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  • How Nonna Helps You Stand Tall?
    Our Paesani

    by Francesca Di Meglio

    Like many nice Italian girls, I was named after my nonna - and so were a whole bunch of my cousins. When one of my relatives shouts Francesca or Francè, about five of us respond. To differentiate between us all, we doled out nicknames. There is Little Fran, Big Fran, Fran from Connecticut and Zio Michele's Fran. But I was the youngest and for some reason I always remained Francesca - simply Francesca, just like nonna.

    On October 4, we celebrated our name day by exchanging little gifts and letting people pull our ears for luck. Nonna Francesca passed away more than 15 years ago, but on October 4, she's always right by our side. For most Italians, nonna sets the standard for all other women and the tone of an entire family. Our nonna certainly did - and still does from Heaven (or at least that is what I would like to believe).

    Nonna Francesca - buon' anima - was fierce and spunky. She was our leader, even though she let her husband, Nonno Giovanni Battista, think he was in charge. Now that I am older, I can truly appreciate the presence she had when she walked into a room self-assured and all-knowing. But of all the Francescas, I least resemble my nonna, who had broad shoulders, lighter, curlier locks and rounder cheeks compared to my straight, chestnut brown hair, oval face and narrow frame. The only physical trait I got from her are skinny ankles supporting unusually muscular, rock-like calves - not particularly attractive but strong. I am recovering from a bad case of mono right now, and my legs were the first thing to go; I fell down the stairs twice as a result and I'm still a little shaky when I walk. From my bed, I have been giving a lot of thought to Nonna Francesca's legs - my legs, a gift I will never again take for granted.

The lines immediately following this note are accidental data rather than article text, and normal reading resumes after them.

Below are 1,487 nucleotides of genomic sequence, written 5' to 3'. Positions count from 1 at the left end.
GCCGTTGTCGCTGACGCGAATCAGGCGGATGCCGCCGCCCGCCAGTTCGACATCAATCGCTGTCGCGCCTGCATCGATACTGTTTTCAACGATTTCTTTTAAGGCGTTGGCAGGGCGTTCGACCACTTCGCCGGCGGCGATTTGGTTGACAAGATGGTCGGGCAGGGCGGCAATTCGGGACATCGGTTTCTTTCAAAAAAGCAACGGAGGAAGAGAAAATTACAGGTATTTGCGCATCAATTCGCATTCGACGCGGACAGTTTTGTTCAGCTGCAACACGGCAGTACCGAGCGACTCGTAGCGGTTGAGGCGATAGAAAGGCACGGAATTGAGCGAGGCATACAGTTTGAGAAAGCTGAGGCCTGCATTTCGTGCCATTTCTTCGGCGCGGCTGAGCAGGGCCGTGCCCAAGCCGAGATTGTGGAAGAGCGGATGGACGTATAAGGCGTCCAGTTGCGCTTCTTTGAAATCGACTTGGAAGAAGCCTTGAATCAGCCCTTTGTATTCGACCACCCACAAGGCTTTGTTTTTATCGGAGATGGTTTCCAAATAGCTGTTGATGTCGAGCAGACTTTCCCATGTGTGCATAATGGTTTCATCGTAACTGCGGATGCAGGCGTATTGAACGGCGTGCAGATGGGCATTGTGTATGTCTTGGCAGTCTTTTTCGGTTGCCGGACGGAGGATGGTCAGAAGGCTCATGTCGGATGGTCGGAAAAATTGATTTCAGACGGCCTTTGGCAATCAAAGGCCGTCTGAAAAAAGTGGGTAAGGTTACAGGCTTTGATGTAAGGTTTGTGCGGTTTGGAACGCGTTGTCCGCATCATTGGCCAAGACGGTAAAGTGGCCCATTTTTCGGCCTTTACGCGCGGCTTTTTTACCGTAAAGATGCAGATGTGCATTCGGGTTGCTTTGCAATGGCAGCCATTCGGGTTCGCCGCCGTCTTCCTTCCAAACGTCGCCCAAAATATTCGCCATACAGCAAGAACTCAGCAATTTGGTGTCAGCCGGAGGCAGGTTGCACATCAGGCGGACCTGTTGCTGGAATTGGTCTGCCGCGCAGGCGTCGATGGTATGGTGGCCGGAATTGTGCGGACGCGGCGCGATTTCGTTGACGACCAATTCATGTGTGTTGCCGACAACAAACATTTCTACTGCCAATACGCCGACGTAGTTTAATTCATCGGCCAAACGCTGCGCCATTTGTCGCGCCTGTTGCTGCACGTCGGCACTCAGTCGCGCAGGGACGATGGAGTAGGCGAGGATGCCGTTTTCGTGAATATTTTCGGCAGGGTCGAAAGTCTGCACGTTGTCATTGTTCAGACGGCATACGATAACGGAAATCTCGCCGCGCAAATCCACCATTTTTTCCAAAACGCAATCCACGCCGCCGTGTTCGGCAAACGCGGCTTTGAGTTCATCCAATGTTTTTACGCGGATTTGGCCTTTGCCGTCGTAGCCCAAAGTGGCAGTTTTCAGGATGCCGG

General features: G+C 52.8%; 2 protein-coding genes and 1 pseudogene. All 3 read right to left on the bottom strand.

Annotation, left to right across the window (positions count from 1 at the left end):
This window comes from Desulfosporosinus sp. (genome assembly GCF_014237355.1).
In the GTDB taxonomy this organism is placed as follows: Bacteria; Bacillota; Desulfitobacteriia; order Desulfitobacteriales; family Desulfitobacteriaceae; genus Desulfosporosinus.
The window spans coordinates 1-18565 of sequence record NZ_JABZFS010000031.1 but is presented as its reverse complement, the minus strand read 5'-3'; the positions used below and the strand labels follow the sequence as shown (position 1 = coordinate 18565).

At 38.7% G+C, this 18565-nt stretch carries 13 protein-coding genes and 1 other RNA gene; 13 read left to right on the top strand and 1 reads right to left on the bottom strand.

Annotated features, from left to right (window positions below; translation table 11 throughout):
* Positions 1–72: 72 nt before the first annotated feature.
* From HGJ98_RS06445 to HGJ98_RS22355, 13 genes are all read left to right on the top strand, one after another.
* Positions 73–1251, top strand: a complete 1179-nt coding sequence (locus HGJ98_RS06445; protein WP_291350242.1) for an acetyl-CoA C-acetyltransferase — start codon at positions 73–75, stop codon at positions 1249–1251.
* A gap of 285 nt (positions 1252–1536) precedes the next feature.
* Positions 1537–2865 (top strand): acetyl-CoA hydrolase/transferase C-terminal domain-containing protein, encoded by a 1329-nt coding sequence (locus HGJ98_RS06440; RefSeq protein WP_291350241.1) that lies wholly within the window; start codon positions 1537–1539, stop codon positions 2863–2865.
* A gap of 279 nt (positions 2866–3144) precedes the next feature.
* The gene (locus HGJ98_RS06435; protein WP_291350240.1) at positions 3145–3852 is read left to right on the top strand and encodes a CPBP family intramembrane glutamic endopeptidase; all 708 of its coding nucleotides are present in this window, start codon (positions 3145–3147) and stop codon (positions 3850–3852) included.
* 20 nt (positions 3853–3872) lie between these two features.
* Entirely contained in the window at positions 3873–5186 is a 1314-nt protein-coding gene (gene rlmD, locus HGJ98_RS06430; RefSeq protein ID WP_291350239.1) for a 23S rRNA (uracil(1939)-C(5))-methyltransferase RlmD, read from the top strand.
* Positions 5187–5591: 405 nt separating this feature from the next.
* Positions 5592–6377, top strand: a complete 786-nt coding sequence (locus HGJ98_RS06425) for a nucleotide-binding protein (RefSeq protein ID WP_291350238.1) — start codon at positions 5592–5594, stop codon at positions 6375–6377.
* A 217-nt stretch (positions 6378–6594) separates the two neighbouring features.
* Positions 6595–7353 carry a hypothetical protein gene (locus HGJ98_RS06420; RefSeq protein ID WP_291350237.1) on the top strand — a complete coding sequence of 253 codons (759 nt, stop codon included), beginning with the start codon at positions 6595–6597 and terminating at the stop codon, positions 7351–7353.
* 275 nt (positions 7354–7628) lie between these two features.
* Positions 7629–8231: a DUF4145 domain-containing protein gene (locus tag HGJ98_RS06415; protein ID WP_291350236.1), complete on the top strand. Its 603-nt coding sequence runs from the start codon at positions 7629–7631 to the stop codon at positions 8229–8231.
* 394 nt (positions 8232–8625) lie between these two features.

But I'm no fool. My legs have nothin' on Nonna Francesca's pair. Her legs supported her as she served as a midwife for her friends in Buonopane, Ischia, delivered and raised nine children of her own and moved from Italia to the United States in 1960 when she was already 50. Those legs carried the weight of a large Italian family through World War II. Life on the island of Ischia was bleak. Many people were starving, walking around without shoes because they couldn't afford them and chasing after money thrown in the water by cruel foreign soldiers. My nonni worked hard, so my papà - who was the youngest of the nine and born right as the war ended - never noticed he was poor. It was the greatest time in his life, in fact. His soccer ball and his beloved mamma were all he needed. Beloved, she was - but not just because she was the type of woman to feed her neighbors when she herself had little to give or because she always knew just what advice to dole out. Her beauty instead lay in her perseverance.